Using an Easy Read format makes information easier for everyone to understand. ‘Easy read’ means writing things down clearly using simple language, short sentences and using pictures or symbols.
An Easy Read version of the Adult Support and Protection Act is available.
See the links below for a range of information:
One of the Adult Support and Protection (Scotland) Act 2007 principles is that the adult should be given information and support to help them participate as fully as possible in the adult protection process.
Advocacy is one way the adult at risk can be:
- at the centre of discussions
- be fully included
- helped to understand what is happening, and
- have his or her voice heard.
‘How can an advocate support me at Adult Protection meetings?’ is a booklet developed with Circles Advocacy and the Adult Support and Protection Committee. It explains how advocacy will support you to speak up about things that are important to you.
Further information on advocacy and advocacy services is available at: www.fifeadvocacyforum.org.uk/
Being a Member of the Adult Support and Protection Committee
Our booklet 'Being a member of the ASPC' gives information about what people do when they are members of the Adult Support and Protection Committee. There is also an easy read booklet explaining information sharing.
Disability Hate Crime
The Adult Support and Protection Committee have a booklet called: Disability Hate Crime. It has been adapted from information by Inclusion Scotland and the Equalities and Human Rights Commission. Their info includes a booklet Stopping the Harassment of Disabled People, which is also available in an Easy Read version. The Scottish Consortium for Learning Disability has created a 'Disability Hate Crime: What to Do Guide' for people with a learning disability and Tackling Disability Hate Crime: Resources - SCLD.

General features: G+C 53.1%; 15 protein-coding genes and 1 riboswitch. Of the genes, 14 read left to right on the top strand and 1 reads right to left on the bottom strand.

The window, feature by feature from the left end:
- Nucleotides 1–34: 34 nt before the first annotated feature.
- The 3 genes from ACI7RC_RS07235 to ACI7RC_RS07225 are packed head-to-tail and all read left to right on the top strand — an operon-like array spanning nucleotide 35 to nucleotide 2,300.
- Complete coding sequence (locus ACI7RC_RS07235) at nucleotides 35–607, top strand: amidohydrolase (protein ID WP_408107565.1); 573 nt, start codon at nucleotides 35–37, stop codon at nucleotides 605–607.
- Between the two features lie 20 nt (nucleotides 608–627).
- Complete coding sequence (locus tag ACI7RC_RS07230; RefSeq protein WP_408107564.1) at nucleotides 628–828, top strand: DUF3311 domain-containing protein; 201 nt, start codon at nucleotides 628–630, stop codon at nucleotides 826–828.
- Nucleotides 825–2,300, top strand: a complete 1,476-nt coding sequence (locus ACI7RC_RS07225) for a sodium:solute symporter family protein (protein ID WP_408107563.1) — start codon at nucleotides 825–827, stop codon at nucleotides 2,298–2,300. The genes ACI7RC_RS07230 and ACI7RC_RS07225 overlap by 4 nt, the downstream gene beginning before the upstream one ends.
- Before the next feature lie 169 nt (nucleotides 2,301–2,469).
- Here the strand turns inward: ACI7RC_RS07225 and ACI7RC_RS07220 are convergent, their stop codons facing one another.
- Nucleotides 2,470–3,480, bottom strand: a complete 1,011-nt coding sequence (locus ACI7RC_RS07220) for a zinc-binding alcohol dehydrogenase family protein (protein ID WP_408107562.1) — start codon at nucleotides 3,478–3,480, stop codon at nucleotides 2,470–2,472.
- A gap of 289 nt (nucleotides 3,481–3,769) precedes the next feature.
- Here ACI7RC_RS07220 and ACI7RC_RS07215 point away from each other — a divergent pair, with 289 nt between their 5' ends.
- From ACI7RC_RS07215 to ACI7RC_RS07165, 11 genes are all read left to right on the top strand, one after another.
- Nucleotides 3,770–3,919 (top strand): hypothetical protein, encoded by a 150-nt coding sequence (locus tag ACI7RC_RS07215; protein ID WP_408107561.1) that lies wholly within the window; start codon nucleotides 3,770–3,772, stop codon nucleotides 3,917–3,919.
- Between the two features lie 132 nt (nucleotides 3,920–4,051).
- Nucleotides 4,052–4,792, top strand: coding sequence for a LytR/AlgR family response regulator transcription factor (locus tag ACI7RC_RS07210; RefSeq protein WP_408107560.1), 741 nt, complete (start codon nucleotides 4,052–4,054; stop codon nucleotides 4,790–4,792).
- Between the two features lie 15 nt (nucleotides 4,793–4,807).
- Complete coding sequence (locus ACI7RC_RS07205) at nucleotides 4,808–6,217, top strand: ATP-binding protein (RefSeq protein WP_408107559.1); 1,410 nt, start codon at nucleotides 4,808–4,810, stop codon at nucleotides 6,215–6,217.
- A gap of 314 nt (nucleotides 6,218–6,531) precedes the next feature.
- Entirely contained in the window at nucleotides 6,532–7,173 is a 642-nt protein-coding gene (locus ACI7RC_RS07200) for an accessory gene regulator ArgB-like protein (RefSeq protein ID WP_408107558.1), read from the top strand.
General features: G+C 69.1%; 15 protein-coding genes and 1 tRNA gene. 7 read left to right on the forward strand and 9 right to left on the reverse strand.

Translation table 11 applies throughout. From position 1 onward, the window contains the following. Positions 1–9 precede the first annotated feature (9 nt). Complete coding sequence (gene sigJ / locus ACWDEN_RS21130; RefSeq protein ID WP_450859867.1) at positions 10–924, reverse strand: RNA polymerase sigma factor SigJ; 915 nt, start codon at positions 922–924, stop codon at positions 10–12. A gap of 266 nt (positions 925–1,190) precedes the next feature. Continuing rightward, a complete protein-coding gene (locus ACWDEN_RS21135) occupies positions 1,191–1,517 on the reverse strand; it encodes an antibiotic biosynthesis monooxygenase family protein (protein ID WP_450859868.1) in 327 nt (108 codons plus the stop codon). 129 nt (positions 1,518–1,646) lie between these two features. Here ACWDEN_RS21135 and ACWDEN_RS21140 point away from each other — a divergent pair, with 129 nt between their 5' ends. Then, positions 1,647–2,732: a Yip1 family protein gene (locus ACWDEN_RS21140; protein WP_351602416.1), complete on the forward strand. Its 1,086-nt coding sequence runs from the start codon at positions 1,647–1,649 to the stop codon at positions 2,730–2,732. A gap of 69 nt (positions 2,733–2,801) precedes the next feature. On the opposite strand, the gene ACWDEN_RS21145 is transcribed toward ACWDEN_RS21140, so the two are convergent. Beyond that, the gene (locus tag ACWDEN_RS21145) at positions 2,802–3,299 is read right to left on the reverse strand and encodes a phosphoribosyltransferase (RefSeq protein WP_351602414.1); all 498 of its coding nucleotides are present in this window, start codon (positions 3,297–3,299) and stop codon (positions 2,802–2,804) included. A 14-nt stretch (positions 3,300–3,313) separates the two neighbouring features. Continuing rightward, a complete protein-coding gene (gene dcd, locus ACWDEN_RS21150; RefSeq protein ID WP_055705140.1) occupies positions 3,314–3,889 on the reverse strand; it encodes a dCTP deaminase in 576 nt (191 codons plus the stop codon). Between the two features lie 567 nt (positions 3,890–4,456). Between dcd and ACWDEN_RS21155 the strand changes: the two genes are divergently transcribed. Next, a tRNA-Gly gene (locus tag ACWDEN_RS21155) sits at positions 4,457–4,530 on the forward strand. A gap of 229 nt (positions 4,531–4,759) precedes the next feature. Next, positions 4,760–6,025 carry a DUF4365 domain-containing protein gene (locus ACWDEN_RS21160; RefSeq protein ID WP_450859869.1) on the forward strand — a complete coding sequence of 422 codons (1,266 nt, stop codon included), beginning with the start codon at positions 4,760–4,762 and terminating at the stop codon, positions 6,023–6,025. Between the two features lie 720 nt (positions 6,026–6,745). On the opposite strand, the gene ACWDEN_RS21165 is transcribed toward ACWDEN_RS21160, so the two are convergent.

The ARC booklet 'Safety Net - Friend or Fake?' provides easy read guidance about 'Mate Crime'. The Action Against Cruelty website is an English site, so Scottish law will be different, but the site provides excellent easy read information explaining what disability hate crime is, and provides further useful links. The Enable the Change campaign challenges the use of abusive language and the bullying of people with learning disabilities.
Fife Adult Support and Protection Committee in partnership with Fife Violence Against Women Partnership have developed an easy read Domestic Abuse booklet. It is designed to be read at your own pace, with someone who supports you.
It tells you what domestic abuse is; what are the different types of abuse; who you can tell and what to do.
You can also find information on the Domestic Abuse page of the Violence Against Women Partnership.
Seen Something? Say Something easy read booklet explains the different types of harm, and how to get help and support.
The Adult Support & Protection Committee has worked in partnership with Stop It Now! Scotland to produce two new easy read resources.
‘What am I looking at online?’ gives advice to adults at risk of internet offending as a consequence of accessing and distributing child abuse imagery, when their understanding of the implications of their actions is limited or absent due to a learning disability or problem with cognition.
‘I’ve made a new friend online. But I’m worried. What do I do?’ gives advice about grooming, sexting, sharing images and information, and how to get support and help if this is happening to you. Request paper copies from: firstname.lastname@example.org or call 03451 55 55 55 ext 442134.
Fife Child Protection information is available here. If you consider a child(ren) or young person to be in IMMEDIATE danger, DO NOT wait, call the Police on 999. If it is not an emergency call the Police on 101 or call Social Work on 03451 551503 or e-mail: email@example.com. If you need advice in the evening or at weekends, contact a social worker on the Out of Hours number 03451 550099
Stop it Now! Scotland is a child sexual abuse prevention campaign. Their Helpline is available for anyone with concerns about child sexual abuse. Callers do not need to give identifying information. Call 0131 556 3535 (available from 9am-9pm Monday to Thursday and 9am-5pm Fridays) or email: firstname.lastname@example.org Outwith these hours you can call the National UK Helpline on: 0808 1000 900.
Online help is available https://get-help.stopitnow.org.uk/ where individuals and family members can anonymously and confidentially access online modules to help stop problematic online behaviour. Stop It Now! Scotland resources include: